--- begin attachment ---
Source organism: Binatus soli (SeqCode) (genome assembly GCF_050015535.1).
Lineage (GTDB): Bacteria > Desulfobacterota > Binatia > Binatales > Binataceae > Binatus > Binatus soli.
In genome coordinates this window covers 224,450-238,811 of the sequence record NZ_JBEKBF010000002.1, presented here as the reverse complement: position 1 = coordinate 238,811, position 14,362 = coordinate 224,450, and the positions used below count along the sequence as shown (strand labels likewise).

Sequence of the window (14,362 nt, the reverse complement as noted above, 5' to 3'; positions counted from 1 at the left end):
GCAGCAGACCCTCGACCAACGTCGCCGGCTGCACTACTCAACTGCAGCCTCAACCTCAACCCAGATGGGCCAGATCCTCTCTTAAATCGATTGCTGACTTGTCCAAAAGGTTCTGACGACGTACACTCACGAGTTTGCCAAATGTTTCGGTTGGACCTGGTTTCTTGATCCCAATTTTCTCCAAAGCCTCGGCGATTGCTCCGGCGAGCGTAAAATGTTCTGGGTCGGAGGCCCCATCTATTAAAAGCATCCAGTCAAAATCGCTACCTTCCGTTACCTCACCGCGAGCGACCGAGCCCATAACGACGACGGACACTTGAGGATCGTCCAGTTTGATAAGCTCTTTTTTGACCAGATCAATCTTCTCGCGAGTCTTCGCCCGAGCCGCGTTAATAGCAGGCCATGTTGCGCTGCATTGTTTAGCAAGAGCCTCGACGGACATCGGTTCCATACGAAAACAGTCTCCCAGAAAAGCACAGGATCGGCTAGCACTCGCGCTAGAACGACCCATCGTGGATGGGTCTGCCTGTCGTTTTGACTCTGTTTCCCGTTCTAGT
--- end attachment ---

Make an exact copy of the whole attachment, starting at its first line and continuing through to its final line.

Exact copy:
Source organism: Binatus soli (SeqCode) (genome assembly GCF_050015535.1).
Lineage (GTDB): Bacteria > Desulfobacterota > Binatia > Binatales > Binataceae > Binatus > Binatus soli.
In genome coordinates this window covers 224,450-238,811 of the sequence record NZ_JBEKBF010000002.1, presented here as the reverse complement: position 1 = coordinate 238,811, position 14,362 = coordinate 224,450, and the positions used below count along the sequence as shown (strand labels likewise).

Sequence of the window (14,362 nt, the reverse complement as noted above, 5' to 3'; positions counted from 1 at the left end):
GCAGCAGACCCTCGACCAACGTCGCCGGCTGCACTACTCAACTGCAGCCTCAACCTCAACCCAGATGGGCCAGATCCTCTCTTAAATCGATTGCTGACTTGTCCAAAAGGTTCTGACGACGTACACTCACGAGTTTGCCAAATGTTTCGGTTGGACCTGGTTTCTTGATCCCAATTTTCTCCAAAGCCTCGGCGATTGCTCCGGCGAGCGTAAAATGTTCTGGGTCGGAGGCCCCATCTATTAAAAGCATCCAGTCAAAATCGCTACCTTCCGTTACCTCACCGCGAGCGACCGAGCCCATAACGACGACGGACACTTGAGGATCGTCCAGTTTGATAAGCTCTTTTTTGACCAGATCAATCTTCTCGCGAGTCTTCGCCCGAGCCGCGTTAATAGCAGGCCATGTTGCGCTGCATTGTTTAGCAAGAGCCTCGACGGACATCGGTTCCATACGAAAACAGTCTCCCAGAAAAGCACAGGATCGGCTAGCACTCGCGCTAGAACGACCCATCGTGGATGGGTCTGCCTGTCGTTTTGACTCTGTTTCCCGTTCTAGT